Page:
the mountain of her life. But aren't all wolves vagrant, I speak with the gravel of ignorance stuck in my throat. The leaves plead to be raked, so the echo of my unawareness is absorbed by the penguins' trying to fly. I breathe deafly. She laughs with eyes
of infinite pity. I could have been that canine, smelling a vicious spirit in every touch. Tearing love with loneliness, hoping the wind
would whisper my plea into someone's ears and send them my way
Like a sand dune that doesn't know its name, I reach the end of the desert. I take my leave with empty pockets hiding feathers.
Butterflies of colors paint a rainbow in her life – schools of fish swimming towards their teeming family.
A permanent address
With prayers clasped behind my back,
a day when I would play carom,
Not house, home. There is a difference –
link. The loss of answers nudging you - why you were summoned to a circus of solitude.
With hundreds in the galaxy, not a star to call your own. Some kittens find a home, others wander. Called stray. I cry. The paws teach me
to pray. I crawl inside the litter box - old habit adamant like a drunk. I perspire
and wet my world with trepidation,
Flood of affection is what I get from her -
of assurance. She whispers that it was a recurring nightmare.
I cannot emphasize enough
It's not your fault that it was a hot summer day,
It's not your fault I decided to leave work early to stomp out a black moss of anger.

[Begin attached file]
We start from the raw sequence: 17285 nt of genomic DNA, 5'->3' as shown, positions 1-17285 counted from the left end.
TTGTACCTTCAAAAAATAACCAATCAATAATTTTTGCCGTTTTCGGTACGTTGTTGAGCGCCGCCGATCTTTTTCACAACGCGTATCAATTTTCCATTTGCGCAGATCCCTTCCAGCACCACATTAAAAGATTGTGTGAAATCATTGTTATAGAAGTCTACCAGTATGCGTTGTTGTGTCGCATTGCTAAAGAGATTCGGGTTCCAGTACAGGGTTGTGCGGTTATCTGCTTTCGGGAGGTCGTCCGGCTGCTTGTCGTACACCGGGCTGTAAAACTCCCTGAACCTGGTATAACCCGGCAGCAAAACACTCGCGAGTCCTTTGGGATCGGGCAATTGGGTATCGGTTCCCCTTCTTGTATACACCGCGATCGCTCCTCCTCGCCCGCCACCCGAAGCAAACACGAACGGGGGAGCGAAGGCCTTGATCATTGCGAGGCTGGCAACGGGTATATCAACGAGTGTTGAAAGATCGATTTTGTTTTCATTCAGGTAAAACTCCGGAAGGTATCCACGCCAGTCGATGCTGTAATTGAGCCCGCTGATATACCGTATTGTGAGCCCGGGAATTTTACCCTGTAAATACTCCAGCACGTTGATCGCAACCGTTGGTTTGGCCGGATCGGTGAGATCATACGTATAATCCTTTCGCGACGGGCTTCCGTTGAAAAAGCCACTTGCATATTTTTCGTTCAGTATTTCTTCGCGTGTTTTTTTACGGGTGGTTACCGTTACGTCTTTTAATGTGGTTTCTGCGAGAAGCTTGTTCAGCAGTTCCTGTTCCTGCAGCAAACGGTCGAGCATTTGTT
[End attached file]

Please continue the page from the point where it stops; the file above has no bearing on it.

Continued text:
It's not your fault I drowned my eyes with sand and didn't see signs of the dark rain.
It's not your fault I distracted my lips with pale fumes as I boarded the train which never moved.
But it will be your fault if you don't claim the dusts of grief, throw them into the oblivion and move out of this transient world.
A different kind of Thanksgiving
At the time, they were living in upstate New York. The name of the town, elusive like vapor,
Wearing a cardigan of weariness with shoes of everyday abuse,
The man behind the wheel was hurling particles of nervousness. Tonight was it.
His blindside, her wrong side.
Life and death don't seek permission -
Making the choice
The battle goes on Barren heart, blaming fingers.
Excerpted from "Because All Is Not Lost"
Copyright © 2010 Sweta Srivastava Vikram.
Excerpted by permission of Loving Healing Press, Inc..
All rights reserved. No part of this excerpt may be reproduced or reprinted without permission in writing from the publisher.
Excerpts are provided by Dial-A-Book Inc. solely for the personal use of visitors to this web site.
Table of Contents
A fallen soldier,
A note to the biggest thief in this world,
Mommy, we need to have this chat,
Look at me,
There is hope,
Let me go,
Don't talk to strangers,
Beginning of the end,
Skipping a generation,
A permanent address,
I cannot emphasize enough,
A different kind of Thanksgiving,
Making the choice,
About the Author,